On Friday, in front of the Delaware County Courthouse on Front Street, the Borough of Media will hold a small ceremony celebrating the hanging of Thomas Moran's monumental 1892 painting, Grand Canyon of the Colorado River.
Well, not the real McCoy (or Moran), one of the masterpieces of the Philadelphia Museum of Art's collection. Media's Moran will be a very high-quality reproduction in an elaborate frame, all coated with an anti-graffiti resin.
Pop-up outdoor art installations are coming to town. And not just to Media.
Enabled by a two-year $340,000 grant from the Knight Foundation, before summer's end 61 reproductions of Art Museum works will have been installed in Philadelphia neighborhoods and communities around the region, in the first year of the program.
Media, by way of example, also will get Mary Cassatt's Mother and Child, for a tot lot, and Henry Ossawa Tanner's The Annunciation for the corner of Orange and State Streets. The Japanese Footbridge and the Water Lily Pool, Giverny, by Claude Monet, will go on the north side of State Street in front of the Verizon building, and seven other works will be sprinkled about the town's streets and green spaces.
"This is in essence a community project," museum director Timothy Rub said Thursday at a news conference at the museum. Filling tables in the Great Stair Hall were representatives from Chestnut Hill and Mount Airy, East Passyunk, Media, Newtown, and Haddonfield.
These neighborhoods and communities will receive the first wave of installations over the next few weeks. The artworks will remain in place until Aug. 9, after which they will be taken down and reinstalled in Fishtown and Kensington, Ambler, Wayne, and West Chester. There will be multiple installations in each area, selected collaboratively by local representatives and the Art Museum.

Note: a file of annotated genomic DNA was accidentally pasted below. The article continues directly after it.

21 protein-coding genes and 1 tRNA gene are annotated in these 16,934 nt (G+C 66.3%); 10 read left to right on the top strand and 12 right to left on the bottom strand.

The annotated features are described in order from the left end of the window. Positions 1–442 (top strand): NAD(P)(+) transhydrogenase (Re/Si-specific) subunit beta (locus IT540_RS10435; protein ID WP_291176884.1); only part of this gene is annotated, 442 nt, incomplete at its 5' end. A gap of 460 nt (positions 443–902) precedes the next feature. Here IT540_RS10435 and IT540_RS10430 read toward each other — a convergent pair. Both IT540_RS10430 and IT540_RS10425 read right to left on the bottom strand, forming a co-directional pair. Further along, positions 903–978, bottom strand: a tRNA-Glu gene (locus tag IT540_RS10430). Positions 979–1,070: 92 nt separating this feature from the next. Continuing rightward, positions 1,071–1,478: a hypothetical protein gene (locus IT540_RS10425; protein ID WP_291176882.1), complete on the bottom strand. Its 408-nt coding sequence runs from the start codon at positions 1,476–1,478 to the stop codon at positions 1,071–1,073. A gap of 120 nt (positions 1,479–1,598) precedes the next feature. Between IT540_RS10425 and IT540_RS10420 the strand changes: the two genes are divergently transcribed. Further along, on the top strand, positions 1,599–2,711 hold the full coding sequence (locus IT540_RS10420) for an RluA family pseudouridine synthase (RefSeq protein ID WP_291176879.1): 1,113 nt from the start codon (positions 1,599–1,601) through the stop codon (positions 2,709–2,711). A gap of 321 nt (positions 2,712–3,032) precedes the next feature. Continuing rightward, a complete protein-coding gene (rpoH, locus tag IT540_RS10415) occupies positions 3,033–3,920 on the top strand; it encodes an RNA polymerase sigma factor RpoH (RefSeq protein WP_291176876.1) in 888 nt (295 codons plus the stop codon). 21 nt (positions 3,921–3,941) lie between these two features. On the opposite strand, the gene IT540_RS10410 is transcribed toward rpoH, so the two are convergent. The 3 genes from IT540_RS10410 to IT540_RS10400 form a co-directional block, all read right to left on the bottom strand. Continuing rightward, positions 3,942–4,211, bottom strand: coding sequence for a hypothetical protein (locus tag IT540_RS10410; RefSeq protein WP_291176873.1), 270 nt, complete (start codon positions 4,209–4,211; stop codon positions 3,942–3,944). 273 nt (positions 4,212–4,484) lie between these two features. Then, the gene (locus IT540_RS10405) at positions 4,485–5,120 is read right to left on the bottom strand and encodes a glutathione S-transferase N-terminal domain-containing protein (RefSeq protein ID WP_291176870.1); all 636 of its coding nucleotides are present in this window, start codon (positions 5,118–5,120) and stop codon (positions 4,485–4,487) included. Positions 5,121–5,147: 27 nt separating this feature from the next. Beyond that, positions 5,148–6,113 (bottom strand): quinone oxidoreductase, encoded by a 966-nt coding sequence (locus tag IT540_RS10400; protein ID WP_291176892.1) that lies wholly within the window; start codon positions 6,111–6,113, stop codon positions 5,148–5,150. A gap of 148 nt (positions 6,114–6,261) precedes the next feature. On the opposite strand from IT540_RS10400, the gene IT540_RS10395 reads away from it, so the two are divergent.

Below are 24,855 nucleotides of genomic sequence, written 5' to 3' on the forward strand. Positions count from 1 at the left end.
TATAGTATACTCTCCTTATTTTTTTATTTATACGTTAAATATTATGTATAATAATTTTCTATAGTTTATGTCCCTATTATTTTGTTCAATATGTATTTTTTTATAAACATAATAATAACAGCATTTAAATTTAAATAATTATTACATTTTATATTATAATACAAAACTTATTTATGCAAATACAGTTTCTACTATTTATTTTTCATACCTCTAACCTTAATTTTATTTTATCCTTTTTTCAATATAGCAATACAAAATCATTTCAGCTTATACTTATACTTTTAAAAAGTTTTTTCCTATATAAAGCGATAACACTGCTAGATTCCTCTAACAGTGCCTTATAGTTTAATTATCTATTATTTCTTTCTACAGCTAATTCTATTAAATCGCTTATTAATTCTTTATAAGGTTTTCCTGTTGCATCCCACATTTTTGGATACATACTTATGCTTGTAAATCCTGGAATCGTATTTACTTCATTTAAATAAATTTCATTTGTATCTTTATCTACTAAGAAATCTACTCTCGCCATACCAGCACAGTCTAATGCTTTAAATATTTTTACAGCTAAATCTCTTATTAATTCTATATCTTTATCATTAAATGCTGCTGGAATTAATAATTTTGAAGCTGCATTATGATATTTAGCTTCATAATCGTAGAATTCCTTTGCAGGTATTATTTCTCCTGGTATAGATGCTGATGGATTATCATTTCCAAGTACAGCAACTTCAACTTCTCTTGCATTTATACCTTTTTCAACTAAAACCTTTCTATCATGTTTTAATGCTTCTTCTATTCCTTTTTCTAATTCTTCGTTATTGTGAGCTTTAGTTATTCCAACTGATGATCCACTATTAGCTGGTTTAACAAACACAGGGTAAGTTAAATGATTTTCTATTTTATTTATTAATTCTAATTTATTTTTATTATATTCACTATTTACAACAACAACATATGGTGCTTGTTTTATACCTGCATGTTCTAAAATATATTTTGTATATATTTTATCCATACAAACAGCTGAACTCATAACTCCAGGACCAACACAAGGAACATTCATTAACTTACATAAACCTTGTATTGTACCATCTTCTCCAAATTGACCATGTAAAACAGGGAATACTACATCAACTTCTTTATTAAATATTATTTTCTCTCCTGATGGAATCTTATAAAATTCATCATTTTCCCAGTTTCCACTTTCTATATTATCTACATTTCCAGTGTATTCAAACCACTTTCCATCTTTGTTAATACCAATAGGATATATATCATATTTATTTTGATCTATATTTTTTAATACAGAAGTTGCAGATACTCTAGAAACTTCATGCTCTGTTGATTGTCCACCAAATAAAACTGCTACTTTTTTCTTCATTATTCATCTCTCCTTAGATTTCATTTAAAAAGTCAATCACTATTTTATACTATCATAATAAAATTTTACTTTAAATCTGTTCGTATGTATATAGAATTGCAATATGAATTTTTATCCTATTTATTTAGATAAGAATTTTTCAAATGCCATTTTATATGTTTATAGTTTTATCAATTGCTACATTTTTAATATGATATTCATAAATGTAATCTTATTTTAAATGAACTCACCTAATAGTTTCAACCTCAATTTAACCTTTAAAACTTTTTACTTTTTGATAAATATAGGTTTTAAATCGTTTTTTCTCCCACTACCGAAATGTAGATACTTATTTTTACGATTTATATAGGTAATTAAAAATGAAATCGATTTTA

For three days - July 17 to 19 - residents of the first set of neighborhoods and communities will receive free admission to the museum; dates for the second set will be announced when the works are reinstalled in August.
Nicole Chipi, a representative of the Knight Foundation, said the program, dubbed Inside Out, was first established in Detroit six years ago and has reached more than 100 neighborhoods there. It has been so popular, she said, that the state is taking it to other communities around Michigan.
"They love it in Detroit," she said, adding that the hope is to bring the program to all eight cities where the Knight Foundation operates. Akron will launch its program this month, and another city will be announced in June.
"Inside Out connects people to their communities," she said.
In this region, the program has been greeted with enthusiasm.
Van Gogh's Sunflowers will be installed in Chestnut Hill with Peter Paone's Black Sunflowers, a reproduction from the collection of the Woodmere Art Museum. From Chestnut Hill, Sunflowers will move to Ambler in August.
Jeanne Sorg, Ambler's mayor, said pop-up art "is exactly what Ambler is about."
"It's about being outside, being with the community," she said.
But what about the wait? Ambler won't be installing until August.
"We're excited," she said. "It's a great thing to anticipate."
"We're going to blow the doors off," said Liz Wahl Kunzier, who manages events in Ambler.
"Well, not literally," the mayor said.